So the business eventually failed, and by that time I could go back to teaching. But I am grateful to Harkers for the experience and the work. The Book Club, or a version of it, though now run by an ex-colleague from Sydney University, continues in modified form as part of Gleebooks and also of St Clair Press.
Thanks to this employment, and to my friend Nina, I moved during 1985 from Glebe to Chippendale. Nina decided she needed a pied-a-terre in Sydney for her theatre and restaurant going, bridge competitions, and Communist Party meetings, so she agreed to share the rent. It was the most luxurious accommodation I had ever had, an enormous two-bedroom apartment in a warehouse conversion in Buckland Street. It had a master bedroom almost as big as the unit I now live in, and a space-age bathroom with spa.
It was also, though I did not know this, very close to a gay bar, known as Beau’s, formerly the Britannia Hotel. As the Britannia it had a formidable reputation. Those who have seen the docudrama Blue Murder will have seen it, as just a few years before it had been the meeting place of Roger Rogerson and Warren Lanfranchi, and it was in a nearby lane that Lanfranchi was gunned down. It’s transformation into a gay venue was something of a wonder with which many of the locals coped very well. The hosts when I first went there were David and Rene; David was about 20 (I’m not joking) and Rene was maybe ten years older, though he didn’t look it.
It was in Beau’s that I first really “came out.” But more of that next time.
The links in that may or may not work!
Point is that in Buckland Street our neighbours in a rather amazing penthouse were couturier Mel Clifford and journalist Alan Mackenzie, a spectacular gay couple indeed. We had never met anyone like them before. This is the Buckland Street apartments:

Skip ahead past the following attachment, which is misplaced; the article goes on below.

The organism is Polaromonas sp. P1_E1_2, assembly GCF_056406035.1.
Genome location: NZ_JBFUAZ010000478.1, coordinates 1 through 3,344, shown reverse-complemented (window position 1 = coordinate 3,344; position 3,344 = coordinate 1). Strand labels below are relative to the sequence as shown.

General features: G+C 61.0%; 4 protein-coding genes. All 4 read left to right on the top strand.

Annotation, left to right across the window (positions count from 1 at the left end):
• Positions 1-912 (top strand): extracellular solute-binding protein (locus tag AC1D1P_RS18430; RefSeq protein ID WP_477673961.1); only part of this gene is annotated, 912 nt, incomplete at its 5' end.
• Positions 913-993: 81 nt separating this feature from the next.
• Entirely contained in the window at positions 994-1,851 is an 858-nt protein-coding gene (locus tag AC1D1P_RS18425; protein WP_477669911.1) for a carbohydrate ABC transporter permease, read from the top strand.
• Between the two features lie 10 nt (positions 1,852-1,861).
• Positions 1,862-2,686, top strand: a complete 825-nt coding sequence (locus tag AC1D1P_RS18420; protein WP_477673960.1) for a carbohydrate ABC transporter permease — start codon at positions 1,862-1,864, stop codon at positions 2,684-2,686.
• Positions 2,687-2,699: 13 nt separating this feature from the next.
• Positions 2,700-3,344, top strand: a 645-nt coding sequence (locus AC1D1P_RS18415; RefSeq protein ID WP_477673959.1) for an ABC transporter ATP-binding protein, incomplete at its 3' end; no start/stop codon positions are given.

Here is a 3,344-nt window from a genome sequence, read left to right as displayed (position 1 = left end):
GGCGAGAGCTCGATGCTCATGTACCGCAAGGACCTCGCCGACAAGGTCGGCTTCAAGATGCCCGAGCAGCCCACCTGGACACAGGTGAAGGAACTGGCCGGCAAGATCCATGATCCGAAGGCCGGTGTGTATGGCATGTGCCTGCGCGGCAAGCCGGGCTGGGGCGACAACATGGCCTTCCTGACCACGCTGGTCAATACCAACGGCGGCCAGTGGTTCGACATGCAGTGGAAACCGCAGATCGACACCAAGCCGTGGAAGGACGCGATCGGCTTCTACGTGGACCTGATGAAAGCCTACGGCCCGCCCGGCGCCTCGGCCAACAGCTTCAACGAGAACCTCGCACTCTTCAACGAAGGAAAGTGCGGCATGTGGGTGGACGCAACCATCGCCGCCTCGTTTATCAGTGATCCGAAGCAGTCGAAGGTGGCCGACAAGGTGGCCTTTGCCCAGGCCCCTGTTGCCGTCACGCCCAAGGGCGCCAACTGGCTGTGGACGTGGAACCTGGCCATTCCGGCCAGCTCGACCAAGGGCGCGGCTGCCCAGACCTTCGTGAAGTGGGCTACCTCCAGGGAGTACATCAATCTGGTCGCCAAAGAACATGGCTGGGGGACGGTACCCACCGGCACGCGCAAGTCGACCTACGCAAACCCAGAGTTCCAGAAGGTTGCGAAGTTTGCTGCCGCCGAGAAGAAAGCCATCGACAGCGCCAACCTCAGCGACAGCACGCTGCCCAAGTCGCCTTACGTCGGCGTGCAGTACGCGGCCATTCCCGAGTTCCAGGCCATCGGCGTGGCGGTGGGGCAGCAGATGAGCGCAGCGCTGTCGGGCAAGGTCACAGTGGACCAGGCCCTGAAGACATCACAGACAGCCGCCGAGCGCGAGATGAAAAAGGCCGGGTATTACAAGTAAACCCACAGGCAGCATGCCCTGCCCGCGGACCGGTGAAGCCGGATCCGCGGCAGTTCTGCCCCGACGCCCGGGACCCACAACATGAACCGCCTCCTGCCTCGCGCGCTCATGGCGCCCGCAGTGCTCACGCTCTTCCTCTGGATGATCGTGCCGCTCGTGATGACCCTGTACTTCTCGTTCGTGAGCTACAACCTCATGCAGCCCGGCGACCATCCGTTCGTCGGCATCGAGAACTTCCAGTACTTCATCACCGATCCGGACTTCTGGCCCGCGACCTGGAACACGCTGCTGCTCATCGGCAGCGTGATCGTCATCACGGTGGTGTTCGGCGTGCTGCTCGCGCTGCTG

Today I note an obituary for Mel.
… Melrose Clifford was born on October 21, 1934, in Echuca, Victoria, the youngest of eight children of Walter Clifford and his wife, Daphne Lloyd. He was named after the aviator Jimmy Melrose, who landed his plane nearby in a terrible storm on the night the baby was born, greatly impressing Daphne. At the age of three, Mel decided to go to school with his older brother Gus and also began tap-dancing lessons.
At 14, he completed his leaving certificate and was persuaded by the family to take a job in a bank. The legacy of his year at the bank was exquisite copybook handwriting.
During this time, Madame Bodenwieser’s ballet company came through town and Clifford immediately knew he had discovered the life he would pursue. He fled to Melbourne and at 16, joined the National Ballet school…
He moved to Sydney in 1966 [from the UK] and fell in love with the place. Robert Helpmann became the associate artistic director and Clifford began a fruitful relationship with the great designer Kenneth Rowell. Then he began to work for the Australian Opera and designed the costumes for Turandot.
At that time, Sheila Scotter was the editor of Australian Vogue and was on the board of the opera company. Knowing of Clifford’s interest in fashion, she proposed that he design and make evenings dresses for six singers in the company, which she would feature in Vogue.
The Vogue spread was so successful, it led to another major change in his life. He returned to fashion full time and began running his own business.
For the next 35 years, he concentrated on designing and making clothes for the best-dressed women in Sydney. As well as the cricket uniforms for Packer, he designed a tennis and golf range…
Rather amazing life.